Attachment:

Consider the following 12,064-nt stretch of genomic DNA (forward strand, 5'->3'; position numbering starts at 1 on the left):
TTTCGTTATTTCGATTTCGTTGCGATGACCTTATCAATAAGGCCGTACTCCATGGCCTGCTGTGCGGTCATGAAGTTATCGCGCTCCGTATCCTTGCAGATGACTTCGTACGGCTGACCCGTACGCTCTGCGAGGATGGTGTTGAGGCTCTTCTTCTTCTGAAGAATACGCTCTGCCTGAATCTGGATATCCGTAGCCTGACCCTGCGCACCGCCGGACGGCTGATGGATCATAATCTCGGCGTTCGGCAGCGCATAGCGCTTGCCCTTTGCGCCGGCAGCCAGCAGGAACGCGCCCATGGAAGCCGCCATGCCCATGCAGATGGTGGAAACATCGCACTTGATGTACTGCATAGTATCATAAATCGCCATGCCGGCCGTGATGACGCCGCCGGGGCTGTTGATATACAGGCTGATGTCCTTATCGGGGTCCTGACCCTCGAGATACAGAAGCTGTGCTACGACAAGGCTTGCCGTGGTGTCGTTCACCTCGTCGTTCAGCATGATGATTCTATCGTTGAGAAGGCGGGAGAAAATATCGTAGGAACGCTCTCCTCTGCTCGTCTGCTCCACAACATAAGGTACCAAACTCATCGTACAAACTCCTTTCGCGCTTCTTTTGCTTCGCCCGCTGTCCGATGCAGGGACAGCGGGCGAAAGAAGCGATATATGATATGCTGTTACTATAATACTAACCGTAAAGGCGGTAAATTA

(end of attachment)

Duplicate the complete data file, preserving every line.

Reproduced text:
Consider the following 12,064-nt stretch of genomic DNA (forward strand, 5'->3'; position numbering starts at 1 on the left):
TTTCGTTATTTCGATTTCGTTGCGATGACCTTATCAATAAGGCCGTACTCCATGGCCTGCTGTGCGGTCATGAAGTTATCGCGCTCCGTATCCTTGCAGATGACTTCGTACGGCTGACCCGTACGCTCTGCGAGGATGGTGTTGAGGCTCTTCTTCTTCTGAAGAATACGCTCTGCCTGAATCTGGATATCCGTAGCCTGACCCTGCGCACCGCCGGACGGCTGATGGATCATAATCTCGGCGTTCGGCAGCGCATAGCGCTTGCCCTTTGCGCCGGCAGCCAGCAGGAACGCGCCCATGGAAGCCGCCATGCCCATGCAGATGGTGGAAACATCGCACTTGATGTACTGCATAGTATCATAAATCGCCATGCCGGCCGTGATGACGCCGCCGGGGCTGTTGATATACAGGCTGATGTCCTTATCGGGGTCCTGACCCTCGAGATACAGAAGCTGTGCTACGACAAGGCTTGCCGTGGTGTCGTTCACCTCGTCGTTCAGCATGATGATTCTATCGTTGAGAAGGCGGGAGAAAATATCGTAGGAACGCTCTCCTCTGCTCGTCTGCTCCACAACATAAGGTACCAAACTCATCGTACAAACTCCTTTCGCGCTTCTTTTGCTTCGCCCGCTGTCCGATGCAGGGACAGCGGGCGAAAGAAGCGATATATGATATGCTGTTACTATAATACTAACCGTAAAGGCGGTAAATTA